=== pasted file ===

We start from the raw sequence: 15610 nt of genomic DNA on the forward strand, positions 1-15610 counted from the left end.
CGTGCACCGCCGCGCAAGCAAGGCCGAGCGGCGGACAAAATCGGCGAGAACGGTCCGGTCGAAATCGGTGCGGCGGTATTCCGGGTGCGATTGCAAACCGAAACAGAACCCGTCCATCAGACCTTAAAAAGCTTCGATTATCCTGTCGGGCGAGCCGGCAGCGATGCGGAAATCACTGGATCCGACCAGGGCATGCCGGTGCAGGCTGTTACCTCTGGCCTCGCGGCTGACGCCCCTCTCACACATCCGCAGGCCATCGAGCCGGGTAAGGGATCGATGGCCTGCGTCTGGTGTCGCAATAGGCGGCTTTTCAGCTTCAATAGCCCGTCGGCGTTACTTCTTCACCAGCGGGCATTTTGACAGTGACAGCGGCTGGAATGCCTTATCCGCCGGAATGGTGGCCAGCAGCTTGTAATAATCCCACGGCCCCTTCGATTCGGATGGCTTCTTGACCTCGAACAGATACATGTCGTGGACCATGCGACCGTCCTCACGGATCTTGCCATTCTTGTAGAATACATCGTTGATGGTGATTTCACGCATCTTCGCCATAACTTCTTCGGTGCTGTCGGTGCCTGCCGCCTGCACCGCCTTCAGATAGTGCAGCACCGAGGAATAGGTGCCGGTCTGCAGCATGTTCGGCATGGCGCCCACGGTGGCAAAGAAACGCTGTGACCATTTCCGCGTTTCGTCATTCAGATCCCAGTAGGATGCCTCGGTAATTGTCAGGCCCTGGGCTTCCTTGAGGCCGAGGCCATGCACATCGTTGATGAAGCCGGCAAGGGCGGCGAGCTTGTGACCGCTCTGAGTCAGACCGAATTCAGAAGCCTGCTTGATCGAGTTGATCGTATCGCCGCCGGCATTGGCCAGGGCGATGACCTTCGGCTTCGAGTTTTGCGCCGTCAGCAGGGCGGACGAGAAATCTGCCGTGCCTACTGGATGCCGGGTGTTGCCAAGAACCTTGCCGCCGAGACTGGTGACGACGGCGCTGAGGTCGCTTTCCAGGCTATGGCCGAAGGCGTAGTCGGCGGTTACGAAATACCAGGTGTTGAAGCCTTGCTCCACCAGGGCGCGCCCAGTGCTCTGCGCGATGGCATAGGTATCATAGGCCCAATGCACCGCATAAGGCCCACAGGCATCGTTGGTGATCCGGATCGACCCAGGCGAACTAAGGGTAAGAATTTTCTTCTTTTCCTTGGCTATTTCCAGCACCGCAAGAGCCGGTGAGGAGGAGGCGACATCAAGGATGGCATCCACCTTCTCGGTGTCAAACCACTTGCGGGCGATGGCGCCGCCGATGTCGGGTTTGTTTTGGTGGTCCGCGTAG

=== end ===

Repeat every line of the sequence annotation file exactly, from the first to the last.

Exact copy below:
We start from the raw sequence: 15610 nt of genomic DNA on the forward strand, positions 1-15610 counted from the left end.
CGTGCACCGCCGCGCAAGCAAGGCCGAGCGGCGGACAAAATCGGCGAGAACGGTCCGGTCGAAATCGGTGCGGCGGTATTCCGGGTGCGATTGCAAACCGAAACAGAACCCGTCCATCAGACCTTAAAAAGCTTCGATTATCCTGTCGGGCGAGCCGGCAGCGATGCGGAAATCACTGGATCCGACCAGGGCATGCCGGTGCAGGCTGTTACCTCTGGCCTCGCGGCTGACGCCCCTCTCACACATCCGCAGGCCATCGAGCCGGGTAAGGGATCGATGGCCTGCGTCTGGTGTCGCAATAGGCGGCTTTTCAGCTTCAATAGCCCGTCGGCGTTACTTCTTCACCAGCGGGCATTTTGACAGTGACAGCGGCTGGAATGCCTTATCCGCCGGAATGGTGGCCAGCAGCTTGTAATAATCCCACGGCCCCTTCGATTCGGATGGCTTCTTGACCTCGAACAGATACATGTCGTGGACCATGCGACCGTCCTCACGGATCTTGCCATTCTTGTAGAATACATCGTTGATGGTGATTTCACGCATCTTCGCCATAACTTCTTCGGTGCTGTCGGTGCCTGCCGCCTGCACCGCCTTCAGATAGTGCAGCACCGAGGAATAGGTGCCGGTCTGCAGCATGTTCGGCATGGCGCCCACGGTGGCAAAGAAACGCTGTGACCATTTCCGCGTTTCGTCATTCAGATCCCAGTAGGATGCCTCGGTAATTGTCAGGCCCTGGGCTTCCTTGAGGCCGAGGCCATGCACATCGTTGATGAAGCCGGCAAGGGCGGCGAGCTTGTGACCGCTCTGAGTCAGACCGAATTCAGAAGCCTGCTTGATCGAGTTGATCGTATCGCCGCCGGCATTGGCCAGGGCGATGACCTTCGGCTTCGAGTTTTGCGCCGTCAGCAGGGCGGACGAGAAATCTGCCGTGCCTACTGGATGCCGGGTGTTGCCAAGAACCTTGCCGCCGAGACTGGTGACGACGGCGCTGAGGTCGCTTTCCAGGCTATGGCCGAAGGCGTAGTCGGCGGTTACGAAATACCAGGTGTTGAAGCCTTGCTCCACCAGGGCGCGCCCAGTGCTCTGCGCGATGGCATAGGTATCATAGGCCCAATGCACCGCATAAGGCCCACAGGCATCGTTGGTGATCCGGATCGACCCAGGCGAACTAAGGGTAAGAATTTTCTTCTTTTCCTTGGCTATTTCCAGCACCGCAAGAGCCGGTGAGGAGGAGGCGACATCAAGGATGGCATCCACCTTCTCGGTGTCAAACCACTTGCGGGCGATGGCGCCGCCGATGTCGGGTTTGTTTTGGTGGTCCGCGTAG